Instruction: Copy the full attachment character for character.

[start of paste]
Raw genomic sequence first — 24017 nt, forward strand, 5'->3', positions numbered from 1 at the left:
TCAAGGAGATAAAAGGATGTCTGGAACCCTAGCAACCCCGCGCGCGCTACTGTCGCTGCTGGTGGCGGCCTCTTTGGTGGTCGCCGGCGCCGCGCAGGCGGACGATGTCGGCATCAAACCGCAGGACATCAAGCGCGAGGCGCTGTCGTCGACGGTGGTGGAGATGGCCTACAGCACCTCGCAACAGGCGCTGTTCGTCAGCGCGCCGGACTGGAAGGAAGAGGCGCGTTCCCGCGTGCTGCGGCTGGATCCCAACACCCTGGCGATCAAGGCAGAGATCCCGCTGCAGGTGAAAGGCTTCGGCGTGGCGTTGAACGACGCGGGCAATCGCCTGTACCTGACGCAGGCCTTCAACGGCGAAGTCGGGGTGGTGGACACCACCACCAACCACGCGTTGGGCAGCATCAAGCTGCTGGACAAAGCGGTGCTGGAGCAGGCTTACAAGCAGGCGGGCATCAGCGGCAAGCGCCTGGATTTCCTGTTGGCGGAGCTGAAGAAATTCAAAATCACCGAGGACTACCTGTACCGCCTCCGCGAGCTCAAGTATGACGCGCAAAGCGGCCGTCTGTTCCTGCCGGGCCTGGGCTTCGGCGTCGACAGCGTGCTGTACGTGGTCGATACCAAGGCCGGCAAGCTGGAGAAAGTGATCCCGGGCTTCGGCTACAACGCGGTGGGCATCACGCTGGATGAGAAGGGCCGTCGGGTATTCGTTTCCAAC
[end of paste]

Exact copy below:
Raw genomic sequence first — 24017 nt, forward strand, 5'->3', positions numbered from 1 at the left:
TCAAGGAGATAAAAGGATGTCTGGAACCCTAGCAACCCCGCGCGCGCTACTGTCGCTGCTGGTGGCGGCCTCTTTGGTGGTCGCCGGCGCCGCGCAGGCGGACGATGTCGGCATCAAACCGCAGGACATCAAGCGCGAGGCGCTGTCGTCGACGGTGGTGGAGATGGCCTACAGCACCTCGCAACAGGCGCTGTTCGTCAGCGCGCCGGACTGGAAGGAAGAGGCGCGTTCCCGCGTGCTGCGGCTGGATCCCAACACCCTGGCGATCAAGGCAGAGATCCCGCTGCAGGTGAAAGGCTTCGGCGTGGCGTTGAACGACGCGGGCAATCGCCTGTACCTGACGCAGGCCTTCAACGGCGAAGTCGGGGTGGTGGACACCACCACCAACCACGCGTTGGGCAGCATCAAGCTGCTGGACAAAGCGGTGCTGGAGCAGGCTTACAAGCAGGCGGGCATCAGCGGCAAGCGCCTGGATTTCCTGTTGGCGGAGCTGAAGAAATTCAAAATCACCGAGGACTACCTGTACCGCCTCCGCGAGCTCAAGTATGACGCGCAAAGCGGCCGTCTGTTCCTGCCGGGCCTGGGCTTCGGCGTCGACAGCGTGCTGTACGTGGTCGATACCAAGGCCGGCAAGCTGGAGAAAGTGATCCCGGGCTTCGGCTACAACGCGGTGGGCATCACGCTGGATGAGAAGGGCCGTCGGGTATTCGTTTCCAAC